When a can-do town can’t find middle-class jobs
Amy Goldstein’s Janesville, the story of a Wisconsin town that lost its General Motors factory, isn’t just “decline porn,” writes J.D. Vance in The Book of Jobs in Commentary. Goldstein, a Puliter Prize-winning Washington Post reporter, frames the book as the story of “what happens when a community with a can-do spirit tries to pick itself back up.”
Set in the Wisconsin hometown of House Speaker Paul Ryan, the book follows “chronicles the efforts of officeholders, laid-off workers, families, local businesspeople, community-college leaders, and government officials to rebuild their lives and their hometown” in the five years after the 2008 factory closure, writes Vance, the author of Hillbilly Elegy.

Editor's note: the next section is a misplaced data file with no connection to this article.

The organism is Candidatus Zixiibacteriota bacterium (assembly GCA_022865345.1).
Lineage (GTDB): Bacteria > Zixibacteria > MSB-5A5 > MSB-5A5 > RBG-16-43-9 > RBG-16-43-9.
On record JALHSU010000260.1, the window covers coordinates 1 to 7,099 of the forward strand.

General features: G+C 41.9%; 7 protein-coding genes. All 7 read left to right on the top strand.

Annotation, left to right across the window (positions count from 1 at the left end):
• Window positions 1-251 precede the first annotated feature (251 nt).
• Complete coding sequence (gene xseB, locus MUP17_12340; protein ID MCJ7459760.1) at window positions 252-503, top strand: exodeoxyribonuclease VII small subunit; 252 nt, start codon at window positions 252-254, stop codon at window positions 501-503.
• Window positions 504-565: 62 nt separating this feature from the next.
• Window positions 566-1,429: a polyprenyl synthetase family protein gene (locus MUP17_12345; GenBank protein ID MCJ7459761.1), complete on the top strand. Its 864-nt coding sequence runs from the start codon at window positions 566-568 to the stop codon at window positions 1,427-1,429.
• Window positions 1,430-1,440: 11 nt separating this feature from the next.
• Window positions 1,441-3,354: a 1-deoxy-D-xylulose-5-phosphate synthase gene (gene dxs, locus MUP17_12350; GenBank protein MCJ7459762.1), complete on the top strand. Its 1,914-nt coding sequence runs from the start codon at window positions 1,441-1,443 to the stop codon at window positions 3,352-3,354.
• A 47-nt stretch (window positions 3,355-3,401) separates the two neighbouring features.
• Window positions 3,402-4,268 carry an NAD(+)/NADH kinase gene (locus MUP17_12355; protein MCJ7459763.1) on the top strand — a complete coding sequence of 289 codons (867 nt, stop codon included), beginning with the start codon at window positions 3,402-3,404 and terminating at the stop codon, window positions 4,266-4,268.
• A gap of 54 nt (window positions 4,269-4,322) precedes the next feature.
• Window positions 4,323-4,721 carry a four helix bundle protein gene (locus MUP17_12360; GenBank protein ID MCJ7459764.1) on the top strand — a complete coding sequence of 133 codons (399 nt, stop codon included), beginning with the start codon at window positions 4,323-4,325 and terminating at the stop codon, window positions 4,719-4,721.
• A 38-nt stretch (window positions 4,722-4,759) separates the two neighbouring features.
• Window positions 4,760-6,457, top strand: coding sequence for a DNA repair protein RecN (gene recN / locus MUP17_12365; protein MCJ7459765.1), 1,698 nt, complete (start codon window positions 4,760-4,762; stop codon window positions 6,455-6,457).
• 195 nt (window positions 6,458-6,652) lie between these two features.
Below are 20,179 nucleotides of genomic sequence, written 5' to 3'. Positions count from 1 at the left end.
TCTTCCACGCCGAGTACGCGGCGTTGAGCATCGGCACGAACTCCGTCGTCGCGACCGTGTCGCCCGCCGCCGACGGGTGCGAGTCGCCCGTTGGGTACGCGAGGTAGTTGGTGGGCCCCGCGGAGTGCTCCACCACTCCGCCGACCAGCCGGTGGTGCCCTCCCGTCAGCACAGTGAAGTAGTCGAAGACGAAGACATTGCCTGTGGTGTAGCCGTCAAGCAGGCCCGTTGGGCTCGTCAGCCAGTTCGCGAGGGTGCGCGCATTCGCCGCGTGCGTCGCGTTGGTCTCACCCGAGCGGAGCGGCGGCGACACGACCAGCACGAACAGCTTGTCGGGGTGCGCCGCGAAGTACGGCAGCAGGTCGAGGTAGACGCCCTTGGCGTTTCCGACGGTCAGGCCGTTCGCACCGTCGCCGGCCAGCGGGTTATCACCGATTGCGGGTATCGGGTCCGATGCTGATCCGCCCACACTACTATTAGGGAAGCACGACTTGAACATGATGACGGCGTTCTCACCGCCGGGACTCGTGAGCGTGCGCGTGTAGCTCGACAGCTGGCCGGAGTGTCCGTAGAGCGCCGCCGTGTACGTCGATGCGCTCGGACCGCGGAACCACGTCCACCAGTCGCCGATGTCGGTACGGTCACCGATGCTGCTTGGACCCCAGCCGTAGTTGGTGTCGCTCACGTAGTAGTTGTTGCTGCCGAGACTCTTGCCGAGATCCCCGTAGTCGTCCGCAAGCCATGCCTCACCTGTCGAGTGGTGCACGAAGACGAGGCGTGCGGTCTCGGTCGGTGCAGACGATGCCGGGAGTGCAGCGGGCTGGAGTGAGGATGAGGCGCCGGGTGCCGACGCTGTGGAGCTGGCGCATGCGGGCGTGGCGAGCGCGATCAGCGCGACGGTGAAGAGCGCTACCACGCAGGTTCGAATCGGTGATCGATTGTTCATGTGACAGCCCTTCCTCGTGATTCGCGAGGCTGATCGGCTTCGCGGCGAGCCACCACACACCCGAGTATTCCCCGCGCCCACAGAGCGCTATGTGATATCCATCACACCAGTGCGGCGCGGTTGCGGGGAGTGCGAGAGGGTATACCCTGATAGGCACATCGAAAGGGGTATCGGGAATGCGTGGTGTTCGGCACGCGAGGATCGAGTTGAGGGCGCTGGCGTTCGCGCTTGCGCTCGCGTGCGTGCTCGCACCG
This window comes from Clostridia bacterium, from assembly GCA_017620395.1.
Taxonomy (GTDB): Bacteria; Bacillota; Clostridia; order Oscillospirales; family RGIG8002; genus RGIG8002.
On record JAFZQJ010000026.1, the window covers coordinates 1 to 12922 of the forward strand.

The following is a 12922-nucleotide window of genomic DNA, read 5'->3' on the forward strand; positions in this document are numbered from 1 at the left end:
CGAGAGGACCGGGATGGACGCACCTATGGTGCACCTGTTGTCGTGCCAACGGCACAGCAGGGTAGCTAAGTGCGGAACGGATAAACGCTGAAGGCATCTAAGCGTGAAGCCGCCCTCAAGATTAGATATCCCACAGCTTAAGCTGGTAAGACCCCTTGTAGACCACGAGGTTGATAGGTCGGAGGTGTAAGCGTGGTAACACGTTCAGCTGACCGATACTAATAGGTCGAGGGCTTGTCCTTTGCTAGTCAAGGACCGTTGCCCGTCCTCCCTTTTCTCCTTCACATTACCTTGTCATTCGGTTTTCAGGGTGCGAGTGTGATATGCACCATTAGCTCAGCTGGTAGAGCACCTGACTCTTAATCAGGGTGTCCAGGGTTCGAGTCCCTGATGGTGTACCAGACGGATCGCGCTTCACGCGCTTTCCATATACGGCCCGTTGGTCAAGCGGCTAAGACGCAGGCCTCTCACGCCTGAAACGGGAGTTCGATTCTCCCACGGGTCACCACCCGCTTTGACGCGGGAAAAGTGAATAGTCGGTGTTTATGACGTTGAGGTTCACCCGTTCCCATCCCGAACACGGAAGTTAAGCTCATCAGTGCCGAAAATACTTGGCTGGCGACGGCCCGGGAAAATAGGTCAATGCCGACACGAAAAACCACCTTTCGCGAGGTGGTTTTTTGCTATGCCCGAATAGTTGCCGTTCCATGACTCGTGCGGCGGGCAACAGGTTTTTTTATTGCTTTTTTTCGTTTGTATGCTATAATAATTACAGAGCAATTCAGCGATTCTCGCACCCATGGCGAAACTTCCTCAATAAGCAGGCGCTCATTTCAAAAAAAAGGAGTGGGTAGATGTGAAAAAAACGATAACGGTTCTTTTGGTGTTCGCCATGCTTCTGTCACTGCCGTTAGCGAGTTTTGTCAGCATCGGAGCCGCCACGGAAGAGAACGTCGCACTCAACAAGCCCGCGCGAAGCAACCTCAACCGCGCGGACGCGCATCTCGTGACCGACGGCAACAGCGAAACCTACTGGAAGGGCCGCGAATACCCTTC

Blackhawk Community College received funding to retrain laid-off workers. Some found new jobs, but at much lower pay than they’d earned at GM.
Working poverty is becoming the “new normal” in Janesville writes Joshua Rothman in the New Yorker. “Unemployment is low—just four per cent—but the jobs that are available don’t pay well, and the standard of living has declined.”
Working with Wisconsin-based economists, Goldstein analyzed job-training programs in the counties around Janesville. She found workers who retrain are “less likely to get jobs than those who don’t,” writes Rothman. “Even when they do find work, most retrained workers earn less than their untutored peers.” He concludes: Job training programs “are appealing mainly because they let politicians tell a hopeful story during a dark time.”